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A study of cytochrome P-450 from Saccharomyces cerevisiae.

Gondal, Javed Anwar. (1979) A study of cytochrome P-450 from Saccharomyces cerevisiae. Doctoral thesis, University of Surrey (United Kingdom)..

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Abstract

Yeast (Saccharomyces cerevisiae NCYC No. 240) will synthesise a cytochrome P-450, with the characteristic spectral peak at 450 nm, in reduced form in complex with carbon monoxide. This drug-metabolising enzyme, cytochrome P-450, microsomally-located in the yeast cell, is produced rapidly during early phase of growth, up to 17 hours in 1% and 2. 5% glucose media. None is produced in 0. 1% glucose medium. The cytochrome P-450 subsequently disappears from the yeast, while the appearance of cytochrome a + a[3] can now be noted. Conversely, the cytochrome P-450 concentration parallels the growth curve in high glucose media (5-20%), where cytochrome a + a[3] formation is repressed, presumably due to the low concentration of intracellular cyclic AMP under these conditions. Maximal levels of cytochrome P-450 are observed therefore at the end of the growth phase (40 hrs of culture) in high glucose media. Rapid disappearance of the enzyme occurs after this, as the level of cytochrome a + a[3] rises with falling glucose concentration in the media. Yeast and derived microsomal fraction containing cytochrome P-450, could achieve the 4-hydroxylation of biphenyl, using NADPH or NADH, without any 2-hydroxylation. The efficiency of the yeast enzyme in 4-hydroxylation was similar to that of the liver enzyme. The increment of drug metabolising activity and P-450 level obtained on disruption of yeast suggests that yeast is as active in the undisrupted state. Of the disruption techniques used the Vibromill technique seems generally to give the best activity retention and P-450 content. The yeast enzyme was less thermostable and less radiation stable especially when the enzymes were in the reduced form. cerevisiae appears to carry out drug metabolism similar to the hepatic enzyme system. The derived microsomal fractions from yeast can carry out various drug metabolism reactions. The most active reactions carried out by yeast cytochrome P-450/P-448 were 4-hydroxylation of biphenyl; N-demethylation of N-ethylmorphine and aminopyrene; O-demethylation of p-nitroanisol; O-deethylation of coumarin; O-deethylation of resorufin and hydroxylation of the carcinogen, benzo(a)pyrene. The production of cytochrome P-450 in brewers yeast,has been extensively studied,and it was possible to solubilize cytochrome P-450 using sodium cholate in the presence of various stabilisers. The solubilised P-450 was less stable to storage and heat. Partial purification of the solubilised cytochrome P-450 has been achieved using gel filtration and ion exchange chromatography. The purified sample had considerably increased stability to storage at 4°C. The yeast cytochrome P-450 has been characterised as P-450/P-448 system similar to that of the cytochrome P-450/ P-448 inducible in mammalian liver by polycyclic hydrocarbons. The solubilised yeast and liver cytochrome P-450 has been successfully immobilised on various supports, and the immobilised preparation has been stabilised further, to thermal denaturation, by glutaraldehyde. We have demonstrated the 4-hydroxylation of biphenyl and 3-hydroxylation of benzo-(a)pyrene with immobilised preparation of cytochrome P-450. It is suggested that production of yeast on a large scale, perhaps by continuous fermentation, followed by disruption together with isolation of cytochrome P-450 in immobilised and stabilised form, would permit its use in removing carcinogens and their highly reactive metabolites from food stuffs, such as smoked and toasted foods and some drinks. The enzyme could also be used to prepare useful metabolites of drug and carcinogens, which would otherwise have been very difficult and expensive to synthesise.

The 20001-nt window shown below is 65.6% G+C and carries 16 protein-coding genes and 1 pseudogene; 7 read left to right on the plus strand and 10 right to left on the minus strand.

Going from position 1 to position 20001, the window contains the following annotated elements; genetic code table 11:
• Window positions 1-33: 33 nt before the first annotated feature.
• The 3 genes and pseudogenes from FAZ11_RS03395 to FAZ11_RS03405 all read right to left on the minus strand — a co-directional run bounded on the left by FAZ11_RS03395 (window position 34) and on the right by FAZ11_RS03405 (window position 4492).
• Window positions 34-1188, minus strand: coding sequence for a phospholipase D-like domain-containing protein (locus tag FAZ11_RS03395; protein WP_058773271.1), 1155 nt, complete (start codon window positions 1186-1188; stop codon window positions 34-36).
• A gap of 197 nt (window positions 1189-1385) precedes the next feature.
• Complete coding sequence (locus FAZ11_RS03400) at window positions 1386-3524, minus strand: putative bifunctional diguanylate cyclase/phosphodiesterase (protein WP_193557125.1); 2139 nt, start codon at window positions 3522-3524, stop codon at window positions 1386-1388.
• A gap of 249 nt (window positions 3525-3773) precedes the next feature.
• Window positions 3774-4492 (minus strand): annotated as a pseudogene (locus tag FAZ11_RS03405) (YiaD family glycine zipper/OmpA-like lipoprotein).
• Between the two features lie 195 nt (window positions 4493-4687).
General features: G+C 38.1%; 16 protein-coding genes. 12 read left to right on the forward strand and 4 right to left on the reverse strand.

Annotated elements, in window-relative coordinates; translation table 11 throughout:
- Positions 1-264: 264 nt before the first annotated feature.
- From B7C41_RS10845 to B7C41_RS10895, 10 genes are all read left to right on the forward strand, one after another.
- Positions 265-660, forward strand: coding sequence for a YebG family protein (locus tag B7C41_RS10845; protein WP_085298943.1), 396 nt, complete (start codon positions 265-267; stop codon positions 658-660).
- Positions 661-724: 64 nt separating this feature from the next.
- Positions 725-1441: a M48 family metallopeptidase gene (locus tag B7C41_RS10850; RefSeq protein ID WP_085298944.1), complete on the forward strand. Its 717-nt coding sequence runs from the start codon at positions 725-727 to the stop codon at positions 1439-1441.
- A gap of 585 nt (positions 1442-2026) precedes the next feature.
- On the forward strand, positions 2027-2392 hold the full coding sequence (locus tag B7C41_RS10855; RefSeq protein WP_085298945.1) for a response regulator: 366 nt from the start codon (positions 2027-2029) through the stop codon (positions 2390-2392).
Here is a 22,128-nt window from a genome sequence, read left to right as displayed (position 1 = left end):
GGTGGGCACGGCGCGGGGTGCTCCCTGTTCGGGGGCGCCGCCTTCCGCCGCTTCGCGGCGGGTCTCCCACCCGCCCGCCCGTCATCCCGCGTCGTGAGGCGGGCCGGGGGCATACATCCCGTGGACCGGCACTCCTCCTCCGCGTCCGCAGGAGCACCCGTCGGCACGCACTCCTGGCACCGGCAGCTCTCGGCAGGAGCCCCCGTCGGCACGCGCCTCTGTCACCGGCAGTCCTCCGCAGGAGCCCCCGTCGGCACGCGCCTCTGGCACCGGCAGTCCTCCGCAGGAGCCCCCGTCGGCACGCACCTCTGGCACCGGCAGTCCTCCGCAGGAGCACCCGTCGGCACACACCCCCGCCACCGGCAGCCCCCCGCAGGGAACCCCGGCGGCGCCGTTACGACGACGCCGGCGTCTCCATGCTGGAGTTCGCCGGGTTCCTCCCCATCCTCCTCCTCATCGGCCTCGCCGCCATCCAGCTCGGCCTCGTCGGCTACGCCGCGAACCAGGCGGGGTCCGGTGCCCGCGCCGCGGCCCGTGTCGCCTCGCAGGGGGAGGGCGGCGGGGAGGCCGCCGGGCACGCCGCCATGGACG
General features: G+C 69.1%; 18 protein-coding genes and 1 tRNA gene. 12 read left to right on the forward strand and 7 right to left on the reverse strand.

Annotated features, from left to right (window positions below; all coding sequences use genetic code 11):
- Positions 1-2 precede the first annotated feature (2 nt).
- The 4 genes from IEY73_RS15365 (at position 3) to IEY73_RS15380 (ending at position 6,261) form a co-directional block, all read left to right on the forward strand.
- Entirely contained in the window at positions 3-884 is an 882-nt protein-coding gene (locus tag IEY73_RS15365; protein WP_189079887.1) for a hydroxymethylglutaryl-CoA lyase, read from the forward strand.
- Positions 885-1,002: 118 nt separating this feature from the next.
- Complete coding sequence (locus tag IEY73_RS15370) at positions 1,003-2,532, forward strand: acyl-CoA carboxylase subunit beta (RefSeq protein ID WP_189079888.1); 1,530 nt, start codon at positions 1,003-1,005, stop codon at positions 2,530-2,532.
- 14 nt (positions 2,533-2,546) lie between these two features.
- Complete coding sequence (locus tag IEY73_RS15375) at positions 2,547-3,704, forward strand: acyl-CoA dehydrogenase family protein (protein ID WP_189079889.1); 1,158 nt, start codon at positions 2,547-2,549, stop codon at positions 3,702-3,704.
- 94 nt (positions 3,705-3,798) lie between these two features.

Item Type: Thesis (Doctoral)
Divisions : Theses
Authors :
NameEmailORCID
Gondal, Javed Anwar.
Date : 1979
Contributors :
ContributionNameEmailORCID
http://www.loc.gov/loc.terms/relators/THS
Additional Information : Thesis (Ph.D.)--University of Surrey (United Kingdom), 1979.
Depositing User : EPrints Services
Date Deposited : 22 Jun 2018 13:01
Last Modified : 06 Nov 2018 16:52
URI: http://epubs.surrey.ac.uk/id/eprint/847465

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